Australia is set to close their embassy in Kabul this week as US and NATO troops continue efforts to fulfill a final withdrawal from Afghanistan by Sep. 11. Australian concerns for the safety and security of their personnel has prompted the temporary closure.
Following an uptick in attacks which have targeted journalists and Shiite Muslims in the Afghan capital, several other foreign embassies have sent home non-essential workers with fears of further violence following the continued departure of foreign troops, the Associated Press reported.
American forces were originally set to be fully withdrawn by May 1, 2021 under a peace deal established during the Trump Administration between the US, Taliban and the Afghan government in Kabul. The plan “envisaged US troops leaving Afghanistan within 14 months, as long as the militant group sticks to the agreement,” reported Sputnik News.
However, President Biden has extended the deadline to Sep. 11 following the immense logistical burden of removing American forces from the middle eastern nation. The date serves as a symbolic withdrawal from 20 years of fighting, the longest war fought by American forces, commonly touted by American leaders as the “forever war.”
“In a statement earlier this week, U.S. Central Command said it had completed about 25% of its withdrawal. The logistics of withdrawing are tremendous and according to the CENTCOM statement departing troops have already packed military equipment on to 160 C-17 cargo aircraft and shipped them back to America,” wrote The Washington Post.
Although the Kabul government and US Special Representative to Afghanistan Zalmay Khalilzad both stated they do not believe the Taliban will take over the entire country following the pullout, US Marine General Kenneth McKenzie, head of US Central Command, stated during a April 22 Senate Armed Services committee hearing that he is concerned that the Afghan military will collapse following the withdrawal.
“I am concerned about the ability of the Afghan military to hold on after we leave, the ability of the Afghan Air Force to fly, in particular, after we remove the support for those aircraft,” McKenzie stated during the hearing, reports CNBC.
McKenzie stated Afghan forces fighting the Taliban for control over the nation have grown to rely on American and NATO support over several years and the withdrawal of forces could leave Afghan forces struggling to defend the Kabul government. The Taliban has already made significant advances.
“Dozens of temporary Taliban checkpoints now dot the main highways leading into and out of the Afghan capital, according to eight local officials, and more than 10 permanent outposts have been established by militants along the country’s main north-south highway. Many of the new permanent outposts are checkpoints abandoned by government forces stretched thin by the U.S. drawdown, pushed out by expanding Taliban influence, or both,” reports The Washington Post.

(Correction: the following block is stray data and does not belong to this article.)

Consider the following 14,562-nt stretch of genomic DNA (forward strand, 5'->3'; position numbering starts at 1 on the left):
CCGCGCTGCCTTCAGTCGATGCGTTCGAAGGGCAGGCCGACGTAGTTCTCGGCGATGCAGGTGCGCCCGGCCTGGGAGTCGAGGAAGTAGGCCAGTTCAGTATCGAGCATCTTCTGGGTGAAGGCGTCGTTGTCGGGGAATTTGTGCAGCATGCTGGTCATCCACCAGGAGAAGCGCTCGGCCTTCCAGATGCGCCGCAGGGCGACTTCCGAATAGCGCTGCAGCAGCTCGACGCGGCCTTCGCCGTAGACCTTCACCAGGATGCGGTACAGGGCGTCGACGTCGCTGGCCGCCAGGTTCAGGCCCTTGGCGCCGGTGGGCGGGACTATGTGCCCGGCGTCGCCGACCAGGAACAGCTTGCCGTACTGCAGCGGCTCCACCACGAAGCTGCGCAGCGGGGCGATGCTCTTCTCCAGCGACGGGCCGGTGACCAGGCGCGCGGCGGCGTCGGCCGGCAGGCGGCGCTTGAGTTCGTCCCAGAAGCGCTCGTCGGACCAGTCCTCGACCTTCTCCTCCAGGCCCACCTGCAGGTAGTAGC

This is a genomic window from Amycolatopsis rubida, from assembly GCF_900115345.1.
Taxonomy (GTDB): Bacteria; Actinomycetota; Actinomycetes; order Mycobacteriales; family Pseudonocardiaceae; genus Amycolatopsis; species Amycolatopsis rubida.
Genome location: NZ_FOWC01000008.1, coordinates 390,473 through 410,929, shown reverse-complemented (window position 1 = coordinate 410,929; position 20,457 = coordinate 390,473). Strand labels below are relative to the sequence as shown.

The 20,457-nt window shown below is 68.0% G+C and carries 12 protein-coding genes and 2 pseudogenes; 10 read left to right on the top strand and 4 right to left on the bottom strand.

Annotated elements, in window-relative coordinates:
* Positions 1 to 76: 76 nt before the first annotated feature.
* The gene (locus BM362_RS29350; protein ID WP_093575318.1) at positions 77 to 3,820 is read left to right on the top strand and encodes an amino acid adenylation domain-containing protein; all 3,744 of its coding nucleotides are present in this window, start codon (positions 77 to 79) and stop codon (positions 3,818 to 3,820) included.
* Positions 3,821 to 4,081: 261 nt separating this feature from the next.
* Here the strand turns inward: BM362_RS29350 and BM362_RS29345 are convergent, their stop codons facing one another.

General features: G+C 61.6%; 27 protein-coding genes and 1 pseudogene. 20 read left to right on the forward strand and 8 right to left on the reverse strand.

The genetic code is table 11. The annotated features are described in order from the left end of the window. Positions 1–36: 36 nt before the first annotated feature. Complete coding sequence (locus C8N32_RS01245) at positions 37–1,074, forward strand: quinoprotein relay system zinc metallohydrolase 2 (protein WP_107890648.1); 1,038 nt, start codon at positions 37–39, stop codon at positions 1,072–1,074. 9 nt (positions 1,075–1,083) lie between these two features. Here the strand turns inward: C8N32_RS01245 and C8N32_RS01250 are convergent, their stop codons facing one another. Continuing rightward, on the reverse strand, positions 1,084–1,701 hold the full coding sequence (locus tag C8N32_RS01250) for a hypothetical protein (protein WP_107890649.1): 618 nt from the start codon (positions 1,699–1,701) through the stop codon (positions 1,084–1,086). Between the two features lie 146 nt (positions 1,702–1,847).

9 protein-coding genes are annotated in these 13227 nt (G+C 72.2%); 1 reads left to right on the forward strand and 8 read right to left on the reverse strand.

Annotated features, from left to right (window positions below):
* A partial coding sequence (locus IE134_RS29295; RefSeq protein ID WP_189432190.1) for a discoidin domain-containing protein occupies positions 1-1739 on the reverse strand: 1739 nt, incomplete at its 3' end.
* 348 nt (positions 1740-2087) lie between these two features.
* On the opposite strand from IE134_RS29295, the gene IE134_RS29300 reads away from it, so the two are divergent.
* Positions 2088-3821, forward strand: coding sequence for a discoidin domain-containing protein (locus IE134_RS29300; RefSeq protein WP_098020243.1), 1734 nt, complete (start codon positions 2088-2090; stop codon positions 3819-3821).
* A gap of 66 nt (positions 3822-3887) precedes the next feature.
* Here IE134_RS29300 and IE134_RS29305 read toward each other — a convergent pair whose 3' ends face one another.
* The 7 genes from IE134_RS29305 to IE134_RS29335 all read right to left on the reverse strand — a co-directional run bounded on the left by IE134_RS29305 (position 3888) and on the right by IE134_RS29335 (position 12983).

“The Taliban’s encroachment on critical roadways is one of many signs that the group is undiminished after 20 years of war and appears to be pressing for a military victory as foreign military support for Afghan security forces is cut back.”
Following the delay of American troops, the Taliban threatened US forces in a statement on Twitter, stating the US had violated the Trump-era agreement in their eyes.
“As withdrawal of foreign forces from #Afghanistan by agreed upon May 1st deadline has passed, this violation in principle has opened the way for [Islamic Emirate of Afghanistan] Mujahidin to take every counteraction it deems appropriate against the occupying forces,” Taliban spokesperson Zabihullah Mujahid tweeted.
Despite the threats, President Biden has maintained his commitment to withdraw American forces which has raised speculation the US could be searching for a neighboring country to establish air bases. Speculation centers on Pakistan.
However, in a statement made on Wednesday, the Taliban warned neighboring nations to not host American forces. Considering Pakistan granted America several air bases on its soil following the 9/11 terrorist attacks, the Taliban was most likely aiming the threat towards Islamabad.
“If such a step is taken again, it will be a great and historic mistake and disgrace,” the insurgents said, adding that they would “not remain silent in the face of such heinous and provocative acts,” reports Radio Free Pakistan.
However, U.S. military spokesman in Afghanistan, Sonny Leggett, stated “that speculations the United States is seeking to set up military bases in Pakistan are ‘false.'”
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